Headlights in fatal accident undergoing forensic exam
The Yuma County Sheriff's Office is awaiting the results of an expert's examination of headlights to determine if they were turned on or off during a collision which claimed the life of a Yuma teenager.
According to the Yuma County Sheriff's Office, the collision happened at about 1:25 a.m. July 2.
At that time, 17-year-old Ivan Christian Mendivil was driving a Honda Civic with one other passenger southbound on Avenue 4E when he allegedly failed to stop at the stop sign at County 14th Street. The identity of the passenger was not released.
As Mendivil's vehicle was crossing through the intersection, 49-year-old Javier Santoyo of Phoenix was driving a Ford Ranger truck westbound on County 14th Street through the crossing and struck the Honda on the driver's side.
Both occupants of Mendivil's Honda, as well as Santoyo, were transported to Yuma Regional Medical Center.
While Santoyo and the passenger of the sedan suffered only minor injuries, Mendivil sustained serious, life-threatening injuries and was later flown to St. Joseph's Hospital in Phoenix, where he died the night of July 12.
There has been no evidence so far of either driver being intoxicated during the collision, said Maj. Leon Wilmot of YCSO.
There have been conflicting reports about whether or not the headlights on the Ford Ranger were turned on during the collision.
Ian Harrison, a private investigator with Kamei Investigations who is examining the incident on behalf of the family, is attempting to get into contact with witnesses who were following the truck just prior to the collision who allegedly reported Santoyo had not turned his headlights on, he said.
However, based on evidence collected by traffic investigators who responded to the collision, YCSO believes the headlights were in fact turned on during the crash.
“All indications from the preliminary investigation, and talking with the investigator at the scene, it appears from what evidence they can tell that the lights were on at the time of the accident,” Wilmot said.
Harrison is convinced the headlights were not turned on based on photographs of the scene obtained from YCSO.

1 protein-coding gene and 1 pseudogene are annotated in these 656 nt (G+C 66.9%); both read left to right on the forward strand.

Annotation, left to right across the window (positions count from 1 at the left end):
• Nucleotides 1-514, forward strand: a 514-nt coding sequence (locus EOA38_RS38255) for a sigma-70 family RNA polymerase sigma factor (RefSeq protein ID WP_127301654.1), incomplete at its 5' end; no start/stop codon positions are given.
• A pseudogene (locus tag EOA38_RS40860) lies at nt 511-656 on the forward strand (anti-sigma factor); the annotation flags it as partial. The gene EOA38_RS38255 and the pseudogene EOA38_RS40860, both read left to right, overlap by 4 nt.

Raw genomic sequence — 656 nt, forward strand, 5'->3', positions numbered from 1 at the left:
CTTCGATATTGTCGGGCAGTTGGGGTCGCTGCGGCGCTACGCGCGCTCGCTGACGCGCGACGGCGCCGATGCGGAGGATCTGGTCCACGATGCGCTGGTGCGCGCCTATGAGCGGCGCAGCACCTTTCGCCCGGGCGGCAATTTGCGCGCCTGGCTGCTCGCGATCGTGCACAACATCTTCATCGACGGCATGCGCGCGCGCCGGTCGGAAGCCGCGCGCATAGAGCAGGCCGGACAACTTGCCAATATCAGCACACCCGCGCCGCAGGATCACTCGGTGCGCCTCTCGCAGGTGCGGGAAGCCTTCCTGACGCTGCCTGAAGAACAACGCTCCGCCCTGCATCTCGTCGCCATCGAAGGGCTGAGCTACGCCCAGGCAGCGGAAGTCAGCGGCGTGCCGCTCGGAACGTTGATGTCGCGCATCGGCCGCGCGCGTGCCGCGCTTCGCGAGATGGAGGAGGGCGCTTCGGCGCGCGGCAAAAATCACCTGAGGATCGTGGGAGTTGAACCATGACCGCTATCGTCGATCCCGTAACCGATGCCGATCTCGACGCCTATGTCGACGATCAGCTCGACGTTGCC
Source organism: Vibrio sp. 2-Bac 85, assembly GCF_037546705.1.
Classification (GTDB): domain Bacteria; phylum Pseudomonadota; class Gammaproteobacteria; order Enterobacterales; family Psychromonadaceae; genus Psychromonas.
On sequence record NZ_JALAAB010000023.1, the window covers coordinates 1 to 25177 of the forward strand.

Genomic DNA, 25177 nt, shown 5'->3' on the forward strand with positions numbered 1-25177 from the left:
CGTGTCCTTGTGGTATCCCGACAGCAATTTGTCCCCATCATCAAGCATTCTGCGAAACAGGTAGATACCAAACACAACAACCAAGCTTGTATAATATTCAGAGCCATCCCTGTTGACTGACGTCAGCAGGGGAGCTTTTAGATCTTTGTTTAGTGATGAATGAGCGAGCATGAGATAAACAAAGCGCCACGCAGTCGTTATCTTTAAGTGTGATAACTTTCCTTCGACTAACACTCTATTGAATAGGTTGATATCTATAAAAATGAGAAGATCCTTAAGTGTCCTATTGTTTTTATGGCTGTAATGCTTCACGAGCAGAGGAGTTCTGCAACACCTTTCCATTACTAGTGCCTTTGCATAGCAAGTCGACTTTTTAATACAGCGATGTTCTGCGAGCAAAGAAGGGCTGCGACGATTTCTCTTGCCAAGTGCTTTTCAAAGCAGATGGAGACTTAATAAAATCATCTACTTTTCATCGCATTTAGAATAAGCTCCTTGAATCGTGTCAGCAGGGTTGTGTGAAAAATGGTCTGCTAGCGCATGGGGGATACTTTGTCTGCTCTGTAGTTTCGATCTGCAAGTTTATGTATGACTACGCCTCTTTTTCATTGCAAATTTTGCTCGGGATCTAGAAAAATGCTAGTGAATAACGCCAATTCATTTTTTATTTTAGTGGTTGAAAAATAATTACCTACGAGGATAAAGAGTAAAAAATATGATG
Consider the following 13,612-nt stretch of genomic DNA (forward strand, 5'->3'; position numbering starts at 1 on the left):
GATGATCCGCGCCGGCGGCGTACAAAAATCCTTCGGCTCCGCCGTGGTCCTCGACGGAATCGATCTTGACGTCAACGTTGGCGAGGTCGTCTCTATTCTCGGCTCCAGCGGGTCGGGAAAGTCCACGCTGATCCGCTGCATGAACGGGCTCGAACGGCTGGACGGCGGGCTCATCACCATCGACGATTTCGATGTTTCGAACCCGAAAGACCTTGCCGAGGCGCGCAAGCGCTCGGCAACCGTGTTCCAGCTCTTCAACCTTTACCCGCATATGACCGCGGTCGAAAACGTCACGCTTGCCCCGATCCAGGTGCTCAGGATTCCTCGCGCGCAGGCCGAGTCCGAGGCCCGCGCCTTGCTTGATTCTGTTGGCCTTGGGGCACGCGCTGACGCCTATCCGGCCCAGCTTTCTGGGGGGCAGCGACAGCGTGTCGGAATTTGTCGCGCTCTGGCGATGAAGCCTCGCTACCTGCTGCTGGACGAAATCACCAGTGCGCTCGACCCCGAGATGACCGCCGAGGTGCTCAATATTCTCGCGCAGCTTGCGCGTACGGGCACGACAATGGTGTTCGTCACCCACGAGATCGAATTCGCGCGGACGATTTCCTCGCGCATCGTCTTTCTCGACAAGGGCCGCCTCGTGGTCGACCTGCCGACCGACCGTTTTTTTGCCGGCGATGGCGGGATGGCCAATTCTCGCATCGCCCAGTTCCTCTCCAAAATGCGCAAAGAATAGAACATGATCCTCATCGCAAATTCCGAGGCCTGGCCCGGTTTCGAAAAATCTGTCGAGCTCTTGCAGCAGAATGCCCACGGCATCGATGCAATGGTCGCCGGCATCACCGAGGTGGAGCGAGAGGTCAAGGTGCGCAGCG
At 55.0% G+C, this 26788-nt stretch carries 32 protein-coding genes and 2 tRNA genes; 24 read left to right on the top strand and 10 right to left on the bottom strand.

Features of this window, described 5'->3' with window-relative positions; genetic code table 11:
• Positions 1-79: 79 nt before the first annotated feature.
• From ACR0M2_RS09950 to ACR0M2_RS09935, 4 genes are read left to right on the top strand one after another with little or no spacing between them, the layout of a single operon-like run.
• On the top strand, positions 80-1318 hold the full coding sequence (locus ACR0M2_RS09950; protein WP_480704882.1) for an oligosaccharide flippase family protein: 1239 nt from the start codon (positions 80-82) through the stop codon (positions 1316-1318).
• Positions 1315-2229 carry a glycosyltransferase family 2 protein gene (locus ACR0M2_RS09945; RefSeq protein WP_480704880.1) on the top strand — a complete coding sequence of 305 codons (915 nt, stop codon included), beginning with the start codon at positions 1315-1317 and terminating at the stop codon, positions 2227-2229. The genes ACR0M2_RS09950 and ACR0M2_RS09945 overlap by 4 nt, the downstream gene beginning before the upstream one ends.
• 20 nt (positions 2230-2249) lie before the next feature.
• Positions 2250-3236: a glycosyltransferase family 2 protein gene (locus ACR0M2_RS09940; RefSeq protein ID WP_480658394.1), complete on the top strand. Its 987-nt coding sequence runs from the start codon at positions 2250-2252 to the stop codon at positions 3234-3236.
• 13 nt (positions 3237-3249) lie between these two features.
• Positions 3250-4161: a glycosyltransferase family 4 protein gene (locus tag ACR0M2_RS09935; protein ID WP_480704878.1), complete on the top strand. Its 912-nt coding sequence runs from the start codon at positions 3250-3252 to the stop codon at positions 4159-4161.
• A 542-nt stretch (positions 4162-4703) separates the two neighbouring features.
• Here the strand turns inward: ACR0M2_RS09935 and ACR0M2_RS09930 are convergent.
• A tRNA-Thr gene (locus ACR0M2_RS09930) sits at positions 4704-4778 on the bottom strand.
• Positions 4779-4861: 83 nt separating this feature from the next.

“I'm very confident that YCSO has no evidence to show the headlights were ever on,” he said. “Just the photos alone show they weren't working, so there is no way in the world they were actually working. The elements inside are busted.”
YCSO is not conducting a joint investigation on the collision with Kamei Investigations, and dismissed any outside claims about the status of the headlights during the impact, Wilmot said.
“A lot of people have some theories but we deal with the facts, and the evidence at the scene.”
To put the matter to rest, YCSO has sent the headlights to the Arizona Department of Public Safety for forensic examination.
“Just so they can confirm that, it will go for forensics,” Wilmot said.
Harrison continued his private investigation on Friday afternoon by attempting to recreate the collision at the scene of the crash.
Wilmot stated there is no need for such a follow-up investigation since YCSO investigators were thorough the night of the incident and added the passage of time has been detrimental to any evidence left at the scene.
“It is hard for an investigator to come back... and try to collect any type of forensic evidence because how many vehicles have gone through there, skidded through there, and everything else that would muck up your scene?”
That is why “we call upon our guys who are trained as critical accident reconstruction folks to go out there and do it right the first time so you don't have to go back,” he added.
No charges have been filed at this time, although the incident is still under investigation.
YCSO asks anyone with any information about the collision, or the events leading up to it, to call them at 783-4427.
Chris McDaniel can be reached at firstname.lastname@example.org or 539-6849.